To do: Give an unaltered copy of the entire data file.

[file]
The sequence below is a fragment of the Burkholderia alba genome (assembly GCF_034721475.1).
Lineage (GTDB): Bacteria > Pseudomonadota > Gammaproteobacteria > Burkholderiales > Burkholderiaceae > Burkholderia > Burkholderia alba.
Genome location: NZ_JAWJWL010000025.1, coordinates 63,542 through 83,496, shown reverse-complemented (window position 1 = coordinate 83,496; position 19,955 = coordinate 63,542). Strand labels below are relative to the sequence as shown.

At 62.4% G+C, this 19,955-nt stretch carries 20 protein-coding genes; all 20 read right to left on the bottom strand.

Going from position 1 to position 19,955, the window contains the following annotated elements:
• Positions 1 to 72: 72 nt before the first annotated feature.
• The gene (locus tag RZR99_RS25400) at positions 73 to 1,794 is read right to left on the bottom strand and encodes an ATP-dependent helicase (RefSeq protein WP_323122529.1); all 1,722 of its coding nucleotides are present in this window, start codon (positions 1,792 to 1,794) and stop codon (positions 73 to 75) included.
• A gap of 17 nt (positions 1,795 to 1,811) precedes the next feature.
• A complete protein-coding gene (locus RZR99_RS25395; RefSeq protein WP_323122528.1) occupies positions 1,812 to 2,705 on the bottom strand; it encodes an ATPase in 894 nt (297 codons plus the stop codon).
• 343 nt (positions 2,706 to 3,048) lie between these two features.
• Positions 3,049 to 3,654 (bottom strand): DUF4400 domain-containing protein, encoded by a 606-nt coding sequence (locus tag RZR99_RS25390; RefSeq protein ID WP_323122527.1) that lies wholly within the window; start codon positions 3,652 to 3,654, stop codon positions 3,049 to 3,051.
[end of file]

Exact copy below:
The sequence below is a fragment of the Burkholderia alba genome (assembly GCF_034721475.1).
Lineage (GTDB): Bacteria > Pseudomonadota > Gammaproteobacteria > Burkholderiales > Burkholderiaceae > Burkholderia > Burkholderia alba.
Genome location: NZ_JAWJWL010000025.1, coordinates 63,542 through 83,496, shown reverse-complemented (window position 1 = coordinate 83,496; position 19,955 = coordinate 63,542). Strand labels below are relative to the sequence as shown.

At 62.4% G+C, this 19,955-nt stretch carries 20 protein-coding genes; all 20 read right to left on the bottom strand.

Going from position 1 to position 19,955, the window contains the following annotated elements:
• Positions 1 to 72: 72 nt before the first annotated feature.
• The gene (locus tag RZR99_RS25400) at positions 73 to 1,794 is read right to left on the bottom strand and encodes an ATP-dependent helicase (RefSeq protein WP_323122529.1); all 1,722 of its coding nucleotides are present in this window, start codon (positions 1,792 to 1,794) and stop codon (positions 73 to 75) included.
• A gap of 17 nt (positions 1,795 to 1,811) precedes the next feature.
• A complete protein-coding gene (locus RZR99_RS25395; RefSeq protein WP_323122528.1) occupies positions 1,812 to 2,705 on the bottom strand; it encodes an ATPase in 894 nt (297 codons plus the stop codon).
• 343 nt (positions 2,706 to 3,048) lie between these two features.
• Positions 3,049 to 3,654 (bottom strand): DUF4400 domain-containing protein, encoded by a 606-nt coding sequence (locus tag RZR99_RS25390; RefSeq protein ID WP_323122527.1) that lies wholly within the window; start codon positions 3,652 to 3,654, stop codon positions 3,049 to 3,051.